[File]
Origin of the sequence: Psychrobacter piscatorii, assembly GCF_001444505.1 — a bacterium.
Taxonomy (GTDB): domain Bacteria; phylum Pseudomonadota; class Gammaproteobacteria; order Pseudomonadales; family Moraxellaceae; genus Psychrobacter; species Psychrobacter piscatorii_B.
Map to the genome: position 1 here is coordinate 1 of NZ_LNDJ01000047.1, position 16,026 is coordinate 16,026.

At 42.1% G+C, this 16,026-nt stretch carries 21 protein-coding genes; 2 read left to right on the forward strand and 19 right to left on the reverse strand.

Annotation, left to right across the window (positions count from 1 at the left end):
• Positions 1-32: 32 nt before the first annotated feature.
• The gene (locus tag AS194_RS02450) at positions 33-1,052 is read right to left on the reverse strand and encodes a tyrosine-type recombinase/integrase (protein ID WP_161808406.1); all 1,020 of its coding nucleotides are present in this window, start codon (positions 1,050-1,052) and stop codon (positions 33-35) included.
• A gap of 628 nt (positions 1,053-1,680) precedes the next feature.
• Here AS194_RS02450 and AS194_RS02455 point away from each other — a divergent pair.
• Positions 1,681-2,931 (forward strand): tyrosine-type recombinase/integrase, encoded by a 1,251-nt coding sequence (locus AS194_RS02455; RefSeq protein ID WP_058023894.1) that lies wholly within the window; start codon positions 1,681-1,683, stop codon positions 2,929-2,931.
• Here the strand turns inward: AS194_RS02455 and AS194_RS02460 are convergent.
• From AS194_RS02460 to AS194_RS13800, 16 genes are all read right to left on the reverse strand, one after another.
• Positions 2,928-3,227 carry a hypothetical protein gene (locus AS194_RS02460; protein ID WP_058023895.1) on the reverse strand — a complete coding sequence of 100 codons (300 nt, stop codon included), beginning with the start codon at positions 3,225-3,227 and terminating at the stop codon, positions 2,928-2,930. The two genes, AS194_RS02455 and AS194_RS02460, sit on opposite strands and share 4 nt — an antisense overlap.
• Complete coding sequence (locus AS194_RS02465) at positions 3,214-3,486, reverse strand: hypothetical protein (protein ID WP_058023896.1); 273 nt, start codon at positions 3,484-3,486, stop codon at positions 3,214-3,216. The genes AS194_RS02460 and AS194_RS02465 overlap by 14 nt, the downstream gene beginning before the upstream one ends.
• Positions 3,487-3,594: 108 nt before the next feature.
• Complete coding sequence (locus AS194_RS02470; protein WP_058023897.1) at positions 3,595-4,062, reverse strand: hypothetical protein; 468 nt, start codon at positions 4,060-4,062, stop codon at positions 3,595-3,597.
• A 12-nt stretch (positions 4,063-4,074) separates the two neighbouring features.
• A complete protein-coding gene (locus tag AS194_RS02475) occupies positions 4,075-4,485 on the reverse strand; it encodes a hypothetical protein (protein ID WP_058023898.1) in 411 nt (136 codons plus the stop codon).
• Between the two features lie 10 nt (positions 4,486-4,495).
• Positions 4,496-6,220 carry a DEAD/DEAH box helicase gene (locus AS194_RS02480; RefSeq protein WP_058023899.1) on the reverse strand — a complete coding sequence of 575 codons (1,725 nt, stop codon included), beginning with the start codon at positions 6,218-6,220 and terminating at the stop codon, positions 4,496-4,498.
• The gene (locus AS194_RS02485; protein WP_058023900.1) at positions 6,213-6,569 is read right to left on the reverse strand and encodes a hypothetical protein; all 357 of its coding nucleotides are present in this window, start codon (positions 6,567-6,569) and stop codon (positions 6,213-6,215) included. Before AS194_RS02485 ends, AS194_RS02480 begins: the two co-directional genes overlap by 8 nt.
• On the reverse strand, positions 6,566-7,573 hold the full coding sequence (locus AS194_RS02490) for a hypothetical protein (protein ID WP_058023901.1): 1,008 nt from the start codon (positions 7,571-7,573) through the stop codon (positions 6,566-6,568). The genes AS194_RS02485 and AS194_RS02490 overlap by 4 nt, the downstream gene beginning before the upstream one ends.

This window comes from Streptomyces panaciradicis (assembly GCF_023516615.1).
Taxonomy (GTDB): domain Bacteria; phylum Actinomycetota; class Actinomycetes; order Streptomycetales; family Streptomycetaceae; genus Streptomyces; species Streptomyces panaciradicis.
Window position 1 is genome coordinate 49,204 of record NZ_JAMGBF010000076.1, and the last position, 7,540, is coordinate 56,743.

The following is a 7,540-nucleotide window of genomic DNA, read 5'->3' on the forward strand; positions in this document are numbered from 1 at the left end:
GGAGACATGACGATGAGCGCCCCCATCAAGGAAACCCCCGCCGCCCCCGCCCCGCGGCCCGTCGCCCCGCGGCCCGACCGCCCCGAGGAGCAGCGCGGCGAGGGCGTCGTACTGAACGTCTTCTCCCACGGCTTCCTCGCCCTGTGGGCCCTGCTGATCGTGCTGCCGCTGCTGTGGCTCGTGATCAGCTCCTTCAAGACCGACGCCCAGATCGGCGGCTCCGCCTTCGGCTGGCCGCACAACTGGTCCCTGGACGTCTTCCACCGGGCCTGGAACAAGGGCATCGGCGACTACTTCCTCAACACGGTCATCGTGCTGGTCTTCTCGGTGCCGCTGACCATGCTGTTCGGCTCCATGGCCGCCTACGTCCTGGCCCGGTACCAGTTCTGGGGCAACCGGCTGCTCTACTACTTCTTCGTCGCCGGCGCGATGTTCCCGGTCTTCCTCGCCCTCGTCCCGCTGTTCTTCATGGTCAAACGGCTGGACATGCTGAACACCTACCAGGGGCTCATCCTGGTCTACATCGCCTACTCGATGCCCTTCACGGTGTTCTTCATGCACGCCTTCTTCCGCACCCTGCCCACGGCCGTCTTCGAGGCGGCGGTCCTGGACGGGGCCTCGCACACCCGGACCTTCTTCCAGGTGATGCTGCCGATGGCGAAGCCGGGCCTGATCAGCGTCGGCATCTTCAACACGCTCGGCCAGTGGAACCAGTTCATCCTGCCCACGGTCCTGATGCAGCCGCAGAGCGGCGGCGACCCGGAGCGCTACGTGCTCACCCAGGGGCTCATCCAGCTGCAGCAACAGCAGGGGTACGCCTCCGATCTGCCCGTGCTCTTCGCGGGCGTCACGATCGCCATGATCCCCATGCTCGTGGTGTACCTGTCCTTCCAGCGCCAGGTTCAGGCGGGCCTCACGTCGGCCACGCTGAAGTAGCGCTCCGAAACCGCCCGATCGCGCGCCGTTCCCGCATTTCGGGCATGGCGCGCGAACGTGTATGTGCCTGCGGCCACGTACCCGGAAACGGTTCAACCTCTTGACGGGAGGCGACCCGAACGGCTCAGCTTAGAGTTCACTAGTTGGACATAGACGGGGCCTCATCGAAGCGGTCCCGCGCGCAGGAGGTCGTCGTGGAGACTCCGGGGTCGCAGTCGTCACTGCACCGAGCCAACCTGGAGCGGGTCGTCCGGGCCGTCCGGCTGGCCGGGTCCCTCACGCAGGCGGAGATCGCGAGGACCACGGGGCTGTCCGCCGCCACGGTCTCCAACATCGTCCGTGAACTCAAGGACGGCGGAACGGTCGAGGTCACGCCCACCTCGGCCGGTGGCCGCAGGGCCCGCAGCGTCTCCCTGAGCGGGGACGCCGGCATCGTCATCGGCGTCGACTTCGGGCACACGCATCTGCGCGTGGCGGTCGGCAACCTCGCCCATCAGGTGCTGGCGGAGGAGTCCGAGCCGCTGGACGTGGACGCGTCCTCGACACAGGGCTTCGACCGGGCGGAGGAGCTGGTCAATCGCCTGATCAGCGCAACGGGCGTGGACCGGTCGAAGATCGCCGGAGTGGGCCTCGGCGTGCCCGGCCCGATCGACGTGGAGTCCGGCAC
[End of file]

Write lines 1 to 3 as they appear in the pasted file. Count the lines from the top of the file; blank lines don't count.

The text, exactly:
Origin of the sequence: Psychrobacter piscatorii, assembly GCF_001444505.1 — a bacterium.
Taxonomy (GTDB): domain Bacteria; phylum Pseudomonadota; class Gammaproteobacteria; order Pseudomonadales; family Moraxellaceae; genus Psychrobacter; species Psychrobacter piscatorii_B.
Map to the genome: position 1 here is coordinate 1 of NZ_LNDJ01000047.1, position 16,026 is coordinate 16,026.